As one same-sex couple explained:
“We introduce each other as ‘my wife’ and don’t care what anyone else may think about us. We are honest citizens of Australia and will not allow the government to tell us who we can and cannot love and marry. We thank all the people who made our day special and who recognise and accept our union. You know who you are and we love you!”
The narrative of love and joy in the face of legal obstacles and discrimination is a common theme in the personal stories of same-sex marriage advocates:
“There was such an atmosphere of love, joy and fun. How could anyone say that’s wrong? Since moving back to Australia we have discovered how many different ways we encounter discrimination largely due to government policy and legislation.”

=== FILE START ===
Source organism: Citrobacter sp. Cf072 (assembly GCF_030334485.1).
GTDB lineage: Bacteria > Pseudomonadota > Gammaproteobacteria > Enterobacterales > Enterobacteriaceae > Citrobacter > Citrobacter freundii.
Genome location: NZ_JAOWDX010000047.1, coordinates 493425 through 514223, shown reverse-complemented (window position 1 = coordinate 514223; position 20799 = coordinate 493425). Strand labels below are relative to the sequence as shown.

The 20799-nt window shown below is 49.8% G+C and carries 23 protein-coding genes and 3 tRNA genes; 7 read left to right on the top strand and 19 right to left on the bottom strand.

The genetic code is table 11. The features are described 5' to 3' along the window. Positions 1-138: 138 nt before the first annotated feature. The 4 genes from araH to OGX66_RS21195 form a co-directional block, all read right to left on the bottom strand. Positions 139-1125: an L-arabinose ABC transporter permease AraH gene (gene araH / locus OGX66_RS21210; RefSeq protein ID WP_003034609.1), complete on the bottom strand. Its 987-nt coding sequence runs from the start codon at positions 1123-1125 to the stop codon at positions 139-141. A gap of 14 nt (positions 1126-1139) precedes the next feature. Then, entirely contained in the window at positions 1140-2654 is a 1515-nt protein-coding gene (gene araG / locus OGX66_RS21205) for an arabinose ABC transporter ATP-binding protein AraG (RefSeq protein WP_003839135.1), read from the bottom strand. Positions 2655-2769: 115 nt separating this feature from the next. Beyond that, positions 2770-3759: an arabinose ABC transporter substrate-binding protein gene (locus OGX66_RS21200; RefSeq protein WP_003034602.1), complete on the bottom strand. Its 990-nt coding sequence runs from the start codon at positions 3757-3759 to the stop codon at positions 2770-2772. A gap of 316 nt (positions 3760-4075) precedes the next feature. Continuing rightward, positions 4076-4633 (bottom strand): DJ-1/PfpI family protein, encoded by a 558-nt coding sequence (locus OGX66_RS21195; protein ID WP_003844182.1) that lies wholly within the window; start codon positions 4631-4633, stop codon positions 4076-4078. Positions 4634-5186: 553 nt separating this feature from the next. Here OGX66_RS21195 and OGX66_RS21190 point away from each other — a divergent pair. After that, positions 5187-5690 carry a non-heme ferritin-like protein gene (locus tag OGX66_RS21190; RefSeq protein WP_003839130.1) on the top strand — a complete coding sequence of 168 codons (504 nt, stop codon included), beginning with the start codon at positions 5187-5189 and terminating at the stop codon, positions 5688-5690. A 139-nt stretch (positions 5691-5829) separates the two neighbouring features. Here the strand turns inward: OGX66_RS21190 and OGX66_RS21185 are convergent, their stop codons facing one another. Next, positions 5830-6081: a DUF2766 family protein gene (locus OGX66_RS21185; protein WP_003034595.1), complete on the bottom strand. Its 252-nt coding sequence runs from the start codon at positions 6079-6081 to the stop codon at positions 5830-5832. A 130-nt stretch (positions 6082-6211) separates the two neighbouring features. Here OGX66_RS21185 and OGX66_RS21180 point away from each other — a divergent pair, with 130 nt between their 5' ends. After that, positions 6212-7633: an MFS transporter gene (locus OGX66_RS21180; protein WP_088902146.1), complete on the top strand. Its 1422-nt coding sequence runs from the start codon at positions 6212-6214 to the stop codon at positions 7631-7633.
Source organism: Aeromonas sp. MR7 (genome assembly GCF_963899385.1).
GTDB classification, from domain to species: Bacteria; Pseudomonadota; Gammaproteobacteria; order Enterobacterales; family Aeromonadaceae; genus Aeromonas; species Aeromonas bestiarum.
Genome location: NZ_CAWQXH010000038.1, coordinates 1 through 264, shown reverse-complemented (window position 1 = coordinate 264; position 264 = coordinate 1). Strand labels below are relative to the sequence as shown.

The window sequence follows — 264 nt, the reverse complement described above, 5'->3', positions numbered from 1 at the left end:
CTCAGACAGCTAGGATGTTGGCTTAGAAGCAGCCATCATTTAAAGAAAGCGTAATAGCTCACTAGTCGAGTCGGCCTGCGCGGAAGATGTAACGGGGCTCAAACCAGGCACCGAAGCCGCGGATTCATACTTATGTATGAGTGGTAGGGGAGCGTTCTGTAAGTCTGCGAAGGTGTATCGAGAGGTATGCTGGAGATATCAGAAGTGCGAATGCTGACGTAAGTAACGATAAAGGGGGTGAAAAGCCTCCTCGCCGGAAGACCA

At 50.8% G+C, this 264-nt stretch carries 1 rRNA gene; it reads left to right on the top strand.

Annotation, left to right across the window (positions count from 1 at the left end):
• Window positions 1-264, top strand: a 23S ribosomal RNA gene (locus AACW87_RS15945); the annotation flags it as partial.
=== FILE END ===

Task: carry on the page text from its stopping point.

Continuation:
The emotional appeal of the same-sex marriage campaign can be summed up in the admonition that we should – above all else – show compassion to people who are merely striving, like ourselves, to find happiness in life.
The shadow of this compelling emotional appeal is the “Don’t be an ****” argument (with one less asterisk for our American readers), which convincingly demonstrates that only an **** would actively wish to get in the way of other people’s happiness. This argument can be persuasively implemented in the following way: “I have no problem with letting two people celebrate their love and commitment to one another with the same rights and privileges that the rest of us enjoy. Do you?”